Newspaper article St Louis Post-Dispatch (MO)

Tci Cable System Plans Rate Hike City Subscribers Can Expect to See Increase of 5.4 Pct

Newspaper article St Louis Post-Dispatch (MO)

Tci Cable System Plans Rate Hike City Subscribers Can Expect to See Increase of 5.4 Pct

Article excerpt

TCI, the largest cable television company in the St. Louis area and the nation, said Thursday that it plans to raise rates about 7 percent on June 1 for most of its 14 million customers.

A TCI spokesman said he could not say exactly how much rates might go up for its 250,000 subscribers in the St. Louis area. Glenn Ryerson said such information might be available next week.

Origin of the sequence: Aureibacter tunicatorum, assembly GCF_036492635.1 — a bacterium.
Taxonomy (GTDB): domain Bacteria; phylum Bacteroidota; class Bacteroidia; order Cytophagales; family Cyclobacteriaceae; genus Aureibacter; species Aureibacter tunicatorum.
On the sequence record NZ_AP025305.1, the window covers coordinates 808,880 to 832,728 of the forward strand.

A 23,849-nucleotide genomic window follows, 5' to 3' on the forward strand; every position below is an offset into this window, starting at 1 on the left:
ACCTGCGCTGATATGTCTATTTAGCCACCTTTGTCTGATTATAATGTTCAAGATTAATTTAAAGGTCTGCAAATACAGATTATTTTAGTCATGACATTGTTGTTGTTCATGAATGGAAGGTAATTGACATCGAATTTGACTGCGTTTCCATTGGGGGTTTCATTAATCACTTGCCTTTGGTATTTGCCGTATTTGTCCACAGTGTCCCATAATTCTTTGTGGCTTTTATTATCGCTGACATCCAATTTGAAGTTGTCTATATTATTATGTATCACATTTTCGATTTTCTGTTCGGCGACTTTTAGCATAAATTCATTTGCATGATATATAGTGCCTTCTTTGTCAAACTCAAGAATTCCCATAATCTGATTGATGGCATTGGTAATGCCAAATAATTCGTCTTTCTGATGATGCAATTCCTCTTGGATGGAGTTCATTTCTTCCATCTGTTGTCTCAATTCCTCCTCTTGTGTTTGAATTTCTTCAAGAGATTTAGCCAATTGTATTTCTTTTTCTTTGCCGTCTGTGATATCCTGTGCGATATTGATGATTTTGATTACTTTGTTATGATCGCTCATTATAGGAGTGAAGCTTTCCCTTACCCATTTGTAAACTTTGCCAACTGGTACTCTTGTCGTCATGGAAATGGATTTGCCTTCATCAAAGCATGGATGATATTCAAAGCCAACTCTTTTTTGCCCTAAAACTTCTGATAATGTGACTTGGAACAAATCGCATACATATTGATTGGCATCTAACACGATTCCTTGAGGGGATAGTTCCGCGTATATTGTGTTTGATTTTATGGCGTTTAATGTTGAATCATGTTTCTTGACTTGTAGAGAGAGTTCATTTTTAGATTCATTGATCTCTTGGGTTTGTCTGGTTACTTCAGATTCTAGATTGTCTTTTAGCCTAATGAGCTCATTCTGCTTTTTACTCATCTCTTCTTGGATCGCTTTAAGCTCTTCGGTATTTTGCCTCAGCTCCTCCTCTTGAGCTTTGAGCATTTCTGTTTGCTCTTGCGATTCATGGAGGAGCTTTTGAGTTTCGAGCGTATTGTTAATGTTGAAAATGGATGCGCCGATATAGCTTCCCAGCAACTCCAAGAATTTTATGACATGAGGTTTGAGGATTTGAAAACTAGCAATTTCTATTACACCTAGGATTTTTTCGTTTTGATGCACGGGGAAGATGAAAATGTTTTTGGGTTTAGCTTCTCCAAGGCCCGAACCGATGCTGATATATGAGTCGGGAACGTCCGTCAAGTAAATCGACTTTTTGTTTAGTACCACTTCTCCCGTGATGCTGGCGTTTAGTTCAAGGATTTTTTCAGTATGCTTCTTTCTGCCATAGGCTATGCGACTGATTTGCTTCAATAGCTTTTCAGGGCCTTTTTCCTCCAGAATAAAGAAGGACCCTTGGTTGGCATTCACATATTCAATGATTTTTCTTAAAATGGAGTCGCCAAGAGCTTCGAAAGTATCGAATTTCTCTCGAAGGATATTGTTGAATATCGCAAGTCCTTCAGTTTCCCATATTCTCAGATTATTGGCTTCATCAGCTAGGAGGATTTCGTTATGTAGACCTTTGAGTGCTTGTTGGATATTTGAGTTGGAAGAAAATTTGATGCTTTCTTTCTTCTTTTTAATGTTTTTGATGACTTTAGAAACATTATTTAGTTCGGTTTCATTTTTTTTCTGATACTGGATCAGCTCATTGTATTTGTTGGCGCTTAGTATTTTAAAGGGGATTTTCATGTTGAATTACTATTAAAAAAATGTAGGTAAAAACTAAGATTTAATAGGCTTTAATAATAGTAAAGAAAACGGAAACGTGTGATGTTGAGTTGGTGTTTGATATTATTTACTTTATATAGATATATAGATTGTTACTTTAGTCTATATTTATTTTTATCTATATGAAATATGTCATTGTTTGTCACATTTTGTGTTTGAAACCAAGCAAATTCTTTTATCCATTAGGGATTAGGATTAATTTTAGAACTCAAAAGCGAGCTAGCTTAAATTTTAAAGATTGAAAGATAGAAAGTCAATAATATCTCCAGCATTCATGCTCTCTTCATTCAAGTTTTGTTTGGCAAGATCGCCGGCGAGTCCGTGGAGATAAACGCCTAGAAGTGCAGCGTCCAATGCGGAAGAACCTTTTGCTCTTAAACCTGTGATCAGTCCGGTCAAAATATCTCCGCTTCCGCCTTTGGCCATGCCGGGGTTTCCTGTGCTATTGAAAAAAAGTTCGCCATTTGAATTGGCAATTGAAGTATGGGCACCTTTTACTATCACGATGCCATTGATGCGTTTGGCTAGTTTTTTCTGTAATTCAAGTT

However, the city of St. Louis' regulator of cable TV said the company has already filed its rate increase proposals for its 57,000 customers in the city. Susan Littlefield said TCI wants to raise the rate on its most popular service to $24.99 a month from $23.71, an increase of 5.4 percent. That's for the combined basic and expanded service, which gives customers access to all but the premium movie channels. Only 2,000 subscribers in the city do not opt for this service, she said. Littlefield said the company did not propose to raise rates again for the movie channels, which can add an additional $10 to $12 a month to the bill. She said some of those rates went up $2 a month on Jan. 1. But TCI is proposing to charge more to rent remote control devices and the converter boxes that some may need to get cable TV. TCI, based in Englewood, Colo., lost 70,000 subscribers last year. It said it needs the increase for the higher cost of such popular programs as MTV and ESPN. TCI is also in debt $15 billion and, like other cable companies, has experienced increased competition from satellite TV. TCI will soon roll out a new digital cable service called ALL-TV. It promises better picture and sound quality and up to 150 channels. City officials have started to review the proposed increases. "We're going to be looking very, very carefully at these rates so they remain as low and as reasonable as we can make them within constraints of federal rules," she said. Last year's federal telecommunications law began the deregulation of cable rates. But the federal government, in theory, still exercises some control. Littlefield said the city's objections to rate increases in the past have received little, if any, support from the Federal Communications Commission. …

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